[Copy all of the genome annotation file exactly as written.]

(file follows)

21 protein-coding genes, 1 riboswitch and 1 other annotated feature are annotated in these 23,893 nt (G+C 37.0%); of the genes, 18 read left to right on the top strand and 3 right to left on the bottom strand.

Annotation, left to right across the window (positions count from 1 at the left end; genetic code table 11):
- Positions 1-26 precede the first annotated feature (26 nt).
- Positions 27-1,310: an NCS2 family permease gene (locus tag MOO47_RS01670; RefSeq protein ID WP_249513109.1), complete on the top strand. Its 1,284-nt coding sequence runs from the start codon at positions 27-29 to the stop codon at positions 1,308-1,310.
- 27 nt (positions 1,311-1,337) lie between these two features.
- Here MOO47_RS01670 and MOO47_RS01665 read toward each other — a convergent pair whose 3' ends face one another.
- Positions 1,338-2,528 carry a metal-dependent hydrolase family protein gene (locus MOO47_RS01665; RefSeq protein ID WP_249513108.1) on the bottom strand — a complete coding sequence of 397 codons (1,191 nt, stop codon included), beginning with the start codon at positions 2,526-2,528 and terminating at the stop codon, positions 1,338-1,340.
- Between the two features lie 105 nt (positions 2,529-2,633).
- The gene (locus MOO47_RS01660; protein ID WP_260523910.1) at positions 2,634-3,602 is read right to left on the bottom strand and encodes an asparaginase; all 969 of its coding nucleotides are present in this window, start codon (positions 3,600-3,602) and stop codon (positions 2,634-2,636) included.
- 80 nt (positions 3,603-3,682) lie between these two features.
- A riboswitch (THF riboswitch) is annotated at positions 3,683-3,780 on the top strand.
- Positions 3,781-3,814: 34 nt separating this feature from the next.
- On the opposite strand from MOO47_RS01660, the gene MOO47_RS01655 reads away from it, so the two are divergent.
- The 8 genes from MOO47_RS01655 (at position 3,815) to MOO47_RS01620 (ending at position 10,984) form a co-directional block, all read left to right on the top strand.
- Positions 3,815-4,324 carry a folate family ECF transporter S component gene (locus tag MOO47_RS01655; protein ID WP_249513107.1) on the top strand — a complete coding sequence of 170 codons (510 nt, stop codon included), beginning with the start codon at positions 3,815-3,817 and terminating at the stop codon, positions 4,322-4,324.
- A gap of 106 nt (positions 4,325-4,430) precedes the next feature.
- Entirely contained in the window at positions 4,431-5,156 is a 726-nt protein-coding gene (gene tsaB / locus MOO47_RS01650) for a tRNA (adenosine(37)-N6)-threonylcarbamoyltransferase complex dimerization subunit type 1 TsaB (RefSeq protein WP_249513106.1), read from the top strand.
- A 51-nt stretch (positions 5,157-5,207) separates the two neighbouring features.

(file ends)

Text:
21 protein-coding genes, 1 riboswitch and 1 other annotated feature are annotated in these 23,893 nt (G+C 37.0%); of the genes, 18 read left to right on the top strand and 3 right to left on the bottom strand.

Annotation, left to right across the window (positions count from 1 at the left end; genetic code table 11):
- Positions 1-26 precede the first annotated feature (26 nt).
- Positions 27-1,310: an NCS2 family permease gene (locus tag MOO47_RS01670; RefSeq protein ID WP_249513109.1), complete on the top strand. Its 1,284-nt coding sequence runs from the start codon at positions 27-29 to the stop codon at positions 1,308-1,310.
- 27 nt (positions 1,311-1,337) lie between these two features.
- Here MOO47_RS01670 and MOO47_RS01665 read toward each other — a convergent pair whose 3' ends face one another.
- Positions 1,338-2,528 carry a metal-dependent hydrolase family protein gene (locus MOO47_RS01665; RefSeq protein ID WP_249513108.1) on the bottom strand — a complete coding sequence of 397 codons (1,191 nt, stop codon included), beginning with the start codon at positions 2,526-2,528 and terminating at the stop codon, positions 1,338-1,340.
- Between the two features lie 105 nt (positions 2,529-2,633).
- The gene (locus MOO47_RS01660; protein ID WP_260523910.1) at positions 2,634-3,602 is read right to left on the bottom strand and encodes an asparaginase; all 969 of its coding nucleotides are present in this window, start codon (positions 3,600-3,602) and stop codon (positions 2,634-2,636) included.
- 80 nt (positions 3,603-3,682) lie between these two features.
- A riboswitch (THF riboswitch) is annotated at positions 3,683-3,780 on the top strand.
- Positions 3,781-3,814: 34 nt separating this feature from the next.
- On the opposite strand from MOO47_RS01660, the gene MOO47_RS01655 reads away from it, so the two are divergent.
- The 8 genes from MOO47_RS01655 (at position 3,815) to MOO47_RS01620 (ending at position 10,984) form a co-directional block, all read left to right on the top strand.
- Positions 3,815-4,324 carry a folate family ECF transporter S component gene (locus tag MOO47_RS01655; protein ID WP_249513107.1) on the top strand — a complete coding sequence of 170 codons (510 nt, stop codon included), beginning with the start codon at positions 3,815-3,817 and terminating at the stop codon, positions 4,322-4,324.
- A gap of 106 nt (positions 4,325-4,430) precedes the next feature.
- Entirely contained in the window at positions 4,431-5,156 is a 726-nt protein-coding gene (gene tsaB / locus MOO47_RS01650) for a tRNA (adenosine(37)-N6)-threonylcarbamoyltransferase complex dimerization subunit type 1 TsaB (RefSeq protein WP_249513106.1), read from the top strand.
- A 51-nt stretch (positions 5,157-5,207) separates the two neighbouring features.